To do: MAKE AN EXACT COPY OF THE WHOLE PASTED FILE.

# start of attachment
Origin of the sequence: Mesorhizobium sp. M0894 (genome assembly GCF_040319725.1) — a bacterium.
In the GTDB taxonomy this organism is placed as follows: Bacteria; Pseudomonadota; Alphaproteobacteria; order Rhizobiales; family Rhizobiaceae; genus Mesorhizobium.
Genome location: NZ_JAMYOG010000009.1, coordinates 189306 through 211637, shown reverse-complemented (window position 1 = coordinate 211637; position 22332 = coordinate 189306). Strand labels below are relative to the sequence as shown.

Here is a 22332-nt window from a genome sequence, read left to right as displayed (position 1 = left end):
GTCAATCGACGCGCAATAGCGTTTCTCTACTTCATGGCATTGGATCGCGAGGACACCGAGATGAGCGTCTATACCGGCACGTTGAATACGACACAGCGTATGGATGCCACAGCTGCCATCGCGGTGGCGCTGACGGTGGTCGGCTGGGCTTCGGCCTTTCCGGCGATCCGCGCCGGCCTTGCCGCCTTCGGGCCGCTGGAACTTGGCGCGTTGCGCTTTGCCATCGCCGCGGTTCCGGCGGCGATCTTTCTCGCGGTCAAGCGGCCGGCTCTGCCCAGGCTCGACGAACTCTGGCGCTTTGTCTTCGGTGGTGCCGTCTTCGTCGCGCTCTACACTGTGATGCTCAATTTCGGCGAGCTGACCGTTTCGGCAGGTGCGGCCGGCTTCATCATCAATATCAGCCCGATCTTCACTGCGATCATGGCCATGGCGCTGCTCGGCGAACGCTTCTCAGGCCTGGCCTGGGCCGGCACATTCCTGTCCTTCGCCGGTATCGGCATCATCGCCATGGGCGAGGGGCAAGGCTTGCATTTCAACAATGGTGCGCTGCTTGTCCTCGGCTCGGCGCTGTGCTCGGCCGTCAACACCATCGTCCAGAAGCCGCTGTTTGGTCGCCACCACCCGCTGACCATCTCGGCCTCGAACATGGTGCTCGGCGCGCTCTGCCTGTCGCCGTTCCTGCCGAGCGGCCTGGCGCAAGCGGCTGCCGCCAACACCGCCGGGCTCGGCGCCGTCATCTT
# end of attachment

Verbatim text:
Origin of the sequence: Mesorhizobium sp. M0894 (genome assembly GCF_040319725.1) — a bacterium.
In the GTDB taxonomy this organism is placed as follows: Bacteria; Pseudomonadota; Alphaproteobacteria; order Rhizobiales; family Rhizobiaceae; genus Mesorhizobium.
Genome location: NZ_JAMYOG010000009.1, coordinates 189306 through 211637, shown reverse-complemented (window position 1 = coordinate 211637; position 22332 = coordinate 189306). Strand labels below are relative to the sequence as shown.

Here is a 22332-nt window from a genome sequence, read left to right as displayed (position 1 = left end):
GTCAATCGACGCGCAATAGCGTTTCTCTACTTCATGGCATTGGATCGCGAGGACACCGAGATGAGCGTCTATACCGGCACGTTGAATACGACACAGCGTATGGATGCCACAGCTGCCATCGCGGTGGCGCTGACGGTGGTCGGCTGGGCTTCGGCCTTTCCGGCGATCCGCGCCGGCCTTGCCGCCTTCGGGCCGCTGGAACTTGGCGCGTTGCGCTTTGCCATCGCCGCGGTTCCGGCGGCGATCTTTCTCGCGGTCAAGCGGCCGGCTCTGCCCAGGCTCGACGAACTCTGGCGCTTTGTCTTCGGTGGTGCCGTCTTCGTCGCGCTCTACACTGTGATGCTCAATTTCGGCGAGCTGACCGTTTCGGCAGGTGCGGCCGGCTTCATCATCAATATCAGCCCGATCTTCACTGCGATCATGGCCATGGCGCTGCTCGGCGAACGCTTCTCAGGCCTGGCCTGGGCCGGCACATTCCTGTCCTTCGCCGGTATCGGCATCATCGCCATGGGCGAGGGGCAAGGCTTGCATTTCAACAATGGTGCGCTGCTTGTCCTCGGCTCGGCGCTGTGCTCGGCCGTCAACACCATCGTCCAGAAGCCGCTGTTTGGTCGCCACCACCCGCTGACCATCTCGGCCTCGAACATGGTGCTCGGCGCGCTCTGCCTGTCGCCGTTCCTGCCGAGCGGCCTGGCGCAAGCGGCTGCCGCCAACACCGCCGGGCTCGGCGCCGTCATCTT